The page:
Global Pathology Industry
Pathology involves the study of the damaging impact of disease on cells and tissues and the way in which the body seeks to protect and repair itself. Pathology can be divided into two main branches, namely clinical and anatomic.
1) Clinical pathology involves the analysis of bodily fluids to diagnose disease through laboratory testing. Pathologists study aspects of disease such as its cause, the way in which it develops, how disease changes cells and the clinical manifestations of this change. Chemical pathology involves biochemical testing of any bodily fluid, most commonly plasma or serum. This segment incorporates endocrinology, which is the study of endocrine gland cells and the tissues that produce them, immunology, and pharmacology, the study of drugs. In the branch of cytogenics pathologists study cells, particularly chromosomes. Cytogenetics has been used to study conditions such as Down syndrome. The Global Down Syndrome Foundation estimates Federal research funding was at $22 million in 2010.
Medical microbiology involves the analysis of microorganisms such as parasites, bacteria and viruses. This discipline provides information on how pathogens invade a host and the way in which the body protects itself. This allows medical professionals to determine how to best facilitate the immune system’s natural defense to heal infection. Advances in the field have led to vaccination against diseases such as tuberculosis. The discipline of medical microbiology includes the study of HIV. The Henry J. Kaiser Family Foundation reports 2011 federal spending on HIV/AIDS activities amounts to more than $20 billion in the US and almost $7 billion globally. With the World Health Organization estimating over 33 million people living with HIV in 2009 and close to 2 million deaths from AIDS, governments are likely to continue investing in pathology research into the disease.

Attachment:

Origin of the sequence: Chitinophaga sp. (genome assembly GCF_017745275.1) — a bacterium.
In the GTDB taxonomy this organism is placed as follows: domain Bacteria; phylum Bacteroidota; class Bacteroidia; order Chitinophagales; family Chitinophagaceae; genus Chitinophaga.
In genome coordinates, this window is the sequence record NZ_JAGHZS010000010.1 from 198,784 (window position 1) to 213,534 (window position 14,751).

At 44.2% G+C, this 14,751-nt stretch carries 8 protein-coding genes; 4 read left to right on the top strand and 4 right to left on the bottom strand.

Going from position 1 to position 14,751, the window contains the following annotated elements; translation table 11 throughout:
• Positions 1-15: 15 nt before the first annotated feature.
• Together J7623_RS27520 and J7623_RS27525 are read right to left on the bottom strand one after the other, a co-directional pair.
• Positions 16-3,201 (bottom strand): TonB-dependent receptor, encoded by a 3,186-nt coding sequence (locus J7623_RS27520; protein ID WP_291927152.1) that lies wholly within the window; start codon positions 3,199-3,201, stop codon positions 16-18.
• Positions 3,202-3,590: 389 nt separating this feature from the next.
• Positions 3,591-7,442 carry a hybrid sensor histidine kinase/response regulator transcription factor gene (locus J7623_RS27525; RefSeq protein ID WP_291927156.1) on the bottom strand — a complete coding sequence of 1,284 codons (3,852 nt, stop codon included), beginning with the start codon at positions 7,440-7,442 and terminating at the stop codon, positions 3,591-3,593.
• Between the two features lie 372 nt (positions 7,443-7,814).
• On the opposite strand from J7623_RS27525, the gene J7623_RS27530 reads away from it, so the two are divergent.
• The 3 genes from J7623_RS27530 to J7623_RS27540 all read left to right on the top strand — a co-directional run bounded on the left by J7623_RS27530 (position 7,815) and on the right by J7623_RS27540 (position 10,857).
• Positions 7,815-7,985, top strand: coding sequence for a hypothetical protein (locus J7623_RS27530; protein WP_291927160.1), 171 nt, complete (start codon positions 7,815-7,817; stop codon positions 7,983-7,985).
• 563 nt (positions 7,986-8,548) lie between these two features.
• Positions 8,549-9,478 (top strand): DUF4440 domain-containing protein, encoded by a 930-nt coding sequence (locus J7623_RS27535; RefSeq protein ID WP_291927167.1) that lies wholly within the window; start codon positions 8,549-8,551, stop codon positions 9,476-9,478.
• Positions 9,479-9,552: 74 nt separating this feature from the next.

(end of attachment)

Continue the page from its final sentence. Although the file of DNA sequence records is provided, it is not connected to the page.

2) The other main branch of pathology apart from clinical pathology is anatomic pathology, which involves the diagnosis of disease through laboratory analysis of the body. Anatomic pathology includes such fields of study as cytopathology, forensic pathology and surgical pathology. Forensic pathologists carry out autopsies on bodies to determine cause of death, disease or injury. It is a common practice in legal and criminal procedures and is often used to determine the circumstances of a person’s death.
Cytopathology involves the cellular study of disease and includes the screening process known as a pap smear, which is used to test for early signs of cervical cancer. Surgical pathology involves the analysis of biopsies and surgical resections. The former consists of removing a sample from a patient to make a diagnosis based on small structures to determine the presence of a tumor, and whether it is benign or malignant, in the treatment of cancer. Biopsy analysis is carried out to diagnose and treat other diseases such as those stemming from infection and inflammation. A surgical resection involves removing a diseased organ from a patient to avoid its continued damage to the body or its spreading to healthy surrounding organs.